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Always Read the Fine Print: The Importance of Food Labels

Note from Joy: Reading your food labels is super important to ensure you are eating "clean" food. But want to know a secret to decoding nutrition labels? Av
Apr 11, 2015 | Kate McDonald Walker

Note from Joy: Reading your food labels is super important to ensure you are eating "clean" food. But want to know a secret to decoding nutrition labels? Avoid them! What I mean by that is... buy single-ingredient food as often as possible. Apples, eggs, fish, almonds do not have "ingredient labels". When you do find yourself buying packaged food, keep Kate's tips in mind. Happy Read Your Labels Day! Yeah, I know, it probably doesn’t sound like the most exciting day of the year, but it is super important from a health perspective. If you’re not reading the whole label, you’re not getting the whole picture. And food labels can be more than just confusing, they can be downright sneaky. Here are some things to look out for:

Partially Hydrogenated Oils (Trans Fats)

Partially hydrogenating vegetable oils gives them a longer shelf life and makes them solid at room temperature. Unfortunately, this process also creates artificial trans fats, and these artificial trans fats are considered by most of the medical community to be “the worst type of fat you can eat.” Even if the front of the box says that the product has no trans fats, you still need to read the nutritional information label and check both the fats section for trans fats and the ingredients list for hydrogenated oils. In Canada, if a food contains less than 0.2 grams of trans fats per serving, it can still call itself “trans fat–free

Added Sugar

We consume an average of 22 teaspoons of added sugar a day. And the biggest problem with processed foods full of extra sugar is that those sugars are often there to flavour food that is nutrient poor on its own. This means we’re getting tons of sugar we don’t need, but we’re not getting many of the nutrients our body desperately does need to help us process those additional calories. Sugar’s the spy gone rogue of the nutrition world. It goes by many different names and can be tough to recognize even when you’re looking right at it. Look out for sorbitol, mannitol and anything ending in “-ose” (e.g., glucose, fructose, sucrose, maltose, etc.).


Both of these are antioxidant preservatives. Wait, aren’t antioxidants good? Why are they on the list? While the FDA has declared BHA and BHT “generally recognized as safe,” other agencies aren’t so sure. The National Toxicology Program believes that BHA “is reasonably anticipated to be a human carcinogen” and some studies have shown that BHT may promote tumor growth and disrupt hormones. Your best bet here is to avoid packaged foods that use preservatives, or stick to ones that use natural preservatives like vitamin E.

Brominated Vegetable Oil

Brominated vegetable oil (BVO) helps oily flavouring agents (usually citrusy ones like orange or lemon) stay mixed through a beverage, rather than sitting on top. BVO is also part of the same family as flame retardants like polybrominated diphenyl ether, which have been linked to hormone disruption, brain development issues in children, fertility concerns and thyroid issues. In the 1970s, the FDA changed BVO’s status from “generally recognized as safe” to “interim,” which meant it could be used until further studies were done to determine its safety. We’re still waiting for those studies to be done.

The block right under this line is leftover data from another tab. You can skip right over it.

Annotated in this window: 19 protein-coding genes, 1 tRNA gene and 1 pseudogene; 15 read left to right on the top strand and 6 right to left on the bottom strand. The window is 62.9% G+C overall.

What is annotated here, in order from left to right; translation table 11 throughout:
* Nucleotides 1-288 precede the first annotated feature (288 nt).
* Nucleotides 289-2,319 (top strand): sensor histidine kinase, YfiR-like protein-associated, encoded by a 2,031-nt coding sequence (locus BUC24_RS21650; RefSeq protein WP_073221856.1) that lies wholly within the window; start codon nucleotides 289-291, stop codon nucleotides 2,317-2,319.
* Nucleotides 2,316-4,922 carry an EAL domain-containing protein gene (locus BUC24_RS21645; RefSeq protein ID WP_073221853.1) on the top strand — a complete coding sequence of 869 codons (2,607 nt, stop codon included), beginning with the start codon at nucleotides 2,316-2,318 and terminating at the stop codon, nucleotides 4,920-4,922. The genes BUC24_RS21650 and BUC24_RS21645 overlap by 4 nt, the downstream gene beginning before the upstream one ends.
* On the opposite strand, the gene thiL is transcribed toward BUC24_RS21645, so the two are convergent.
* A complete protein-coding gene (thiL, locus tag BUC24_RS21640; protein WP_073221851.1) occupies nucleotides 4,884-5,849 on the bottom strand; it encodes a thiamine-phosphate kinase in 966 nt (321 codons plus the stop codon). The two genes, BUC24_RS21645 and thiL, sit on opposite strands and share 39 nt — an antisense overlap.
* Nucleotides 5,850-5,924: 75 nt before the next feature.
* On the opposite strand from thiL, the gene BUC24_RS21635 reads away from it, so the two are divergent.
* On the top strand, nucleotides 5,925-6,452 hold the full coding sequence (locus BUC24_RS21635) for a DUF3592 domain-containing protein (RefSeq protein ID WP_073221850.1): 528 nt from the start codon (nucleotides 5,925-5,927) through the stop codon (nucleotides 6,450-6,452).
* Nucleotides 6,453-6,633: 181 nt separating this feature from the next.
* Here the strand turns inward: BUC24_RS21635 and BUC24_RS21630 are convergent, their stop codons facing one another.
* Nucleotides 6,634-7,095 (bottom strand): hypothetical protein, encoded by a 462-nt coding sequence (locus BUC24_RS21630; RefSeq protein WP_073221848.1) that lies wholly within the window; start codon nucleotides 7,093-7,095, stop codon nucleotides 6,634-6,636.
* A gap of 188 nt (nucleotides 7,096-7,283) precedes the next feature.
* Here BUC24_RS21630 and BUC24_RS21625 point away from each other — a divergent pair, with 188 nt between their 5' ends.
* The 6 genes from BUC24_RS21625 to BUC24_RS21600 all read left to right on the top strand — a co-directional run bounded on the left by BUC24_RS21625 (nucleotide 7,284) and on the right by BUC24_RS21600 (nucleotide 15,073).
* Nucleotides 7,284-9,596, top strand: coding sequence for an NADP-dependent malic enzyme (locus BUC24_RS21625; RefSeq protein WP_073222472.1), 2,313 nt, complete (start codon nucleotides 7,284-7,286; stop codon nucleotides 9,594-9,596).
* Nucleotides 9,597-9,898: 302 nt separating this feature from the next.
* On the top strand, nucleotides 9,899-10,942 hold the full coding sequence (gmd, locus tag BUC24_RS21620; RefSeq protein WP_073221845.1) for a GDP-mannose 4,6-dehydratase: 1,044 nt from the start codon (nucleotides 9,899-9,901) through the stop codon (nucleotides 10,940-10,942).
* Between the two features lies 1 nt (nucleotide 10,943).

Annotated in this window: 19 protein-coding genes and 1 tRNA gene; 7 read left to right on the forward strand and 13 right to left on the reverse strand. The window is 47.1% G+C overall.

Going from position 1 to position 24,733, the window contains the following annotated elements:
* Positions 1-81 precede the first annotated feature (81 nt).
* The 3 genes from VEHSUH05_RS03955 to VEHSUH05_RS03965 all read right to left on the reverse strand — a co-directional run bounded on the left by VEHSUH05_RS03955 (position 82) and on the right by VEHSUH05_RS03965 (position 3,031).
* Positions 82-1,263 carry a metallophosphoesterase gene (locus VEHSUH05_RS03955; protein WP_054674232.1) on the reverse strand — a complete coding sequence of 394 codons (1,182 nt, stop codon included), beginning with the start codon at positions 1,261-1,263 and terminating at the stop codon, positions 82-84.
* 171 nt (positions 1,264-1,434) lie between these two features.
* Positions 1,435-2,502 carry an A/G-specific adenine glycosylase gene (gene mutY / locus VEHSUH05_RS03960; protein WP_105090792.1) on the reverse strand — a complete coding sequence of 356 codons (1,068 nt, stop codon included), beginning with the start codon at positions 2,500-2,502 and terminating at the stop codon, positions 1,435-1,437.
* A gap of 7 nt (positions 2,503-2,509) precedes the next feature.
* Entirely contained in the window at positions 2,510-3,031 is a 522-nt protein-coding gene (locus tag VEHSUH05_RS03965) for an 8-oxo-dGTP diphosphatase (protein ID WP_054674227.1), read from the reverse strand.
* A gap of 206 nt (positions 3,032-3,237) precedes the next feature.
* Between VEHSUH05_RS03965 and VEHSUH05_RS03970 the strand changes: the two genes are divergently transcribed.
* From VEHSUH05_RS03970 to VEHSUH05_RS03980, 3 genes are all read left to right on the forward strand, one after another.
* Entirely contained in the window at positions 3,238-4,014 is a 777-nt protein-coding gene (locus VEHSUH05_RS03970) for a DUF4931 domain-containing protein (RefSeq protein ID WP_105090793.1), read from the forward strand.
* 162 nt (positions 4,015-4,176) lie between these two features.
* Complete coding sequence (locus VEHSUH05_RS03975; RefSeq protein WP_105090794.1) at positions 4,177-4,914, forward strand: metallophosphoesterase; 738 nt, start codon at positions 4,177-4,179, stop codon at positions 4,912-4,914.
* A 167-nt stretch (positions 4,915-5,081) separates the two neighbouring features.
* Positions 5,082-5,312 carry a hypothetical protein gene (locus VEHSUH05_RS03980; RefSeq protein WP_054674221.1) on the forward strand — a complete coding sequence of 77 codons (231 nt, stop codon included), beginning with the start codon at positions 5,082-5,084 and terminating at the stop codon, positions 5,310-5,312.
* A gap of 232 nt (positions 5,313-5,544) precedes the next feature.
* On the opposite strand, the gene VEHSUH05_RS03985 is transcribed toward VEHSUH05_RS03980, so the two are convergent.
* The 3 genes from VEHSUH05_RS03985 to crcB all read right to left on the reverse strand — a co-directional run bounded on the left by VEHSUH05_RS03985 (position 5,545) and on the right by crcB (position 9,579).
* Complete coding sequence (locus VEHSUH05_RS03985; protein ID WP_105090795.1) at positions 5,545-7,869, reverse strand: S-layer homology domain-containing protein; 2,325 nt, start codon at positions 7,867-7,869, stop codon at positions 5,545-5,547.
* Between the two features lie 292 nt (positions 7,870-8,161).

Flavours are among the most common food additives, with “natural flavours” appearing in about a quarter of packaged foods and artificial flavours appearing on one in seven food labels. The problem with these flavour additives lies in their vagueness on food labels. These flavours are often considered “incidental additives,” which means manufacturers don’t have to disclose all their components, and there could be over 100 distinct substances in that one flavour listing. Those substances could be perfectly innocuous, or they could be something you’re sensitive to. Unfortunately, there’s no way to know for sure unless companies are required to list each individual component of the flavouring agent. The easiest way to avoid all these additives would be to avoid buying packaged and processed foods altogether. However, for times when you do have to buy packaged foods, take the time to read your labels so you know exactly what you’re eating, because you may be getting more than you bargained for. Let’s make every day Read Your Labels Day!

Apr 11, 2015 BY Kate McDonald Walker
Abby Seamus   •   April 13, 2015

When you start looking you realise trans-fats are in soo much food they really are very hard to avoid. I tend to make my snacks now instead of buying them so I can avoid transfats and added sugars, when will food manufacturers realise we don't want that stuff in our food x


Barbara Arbster   •   April 14, 2015

Over the past few years I've started paying more attention to the food labels. I have always been confused with items that contain 'natural flavor' but they never really say what it is. Another confusion with the trans fats oils. Usually the first thing I look for is sugar grams. If it is high in sugar then it goes back on the shelf. Great info....thank you.


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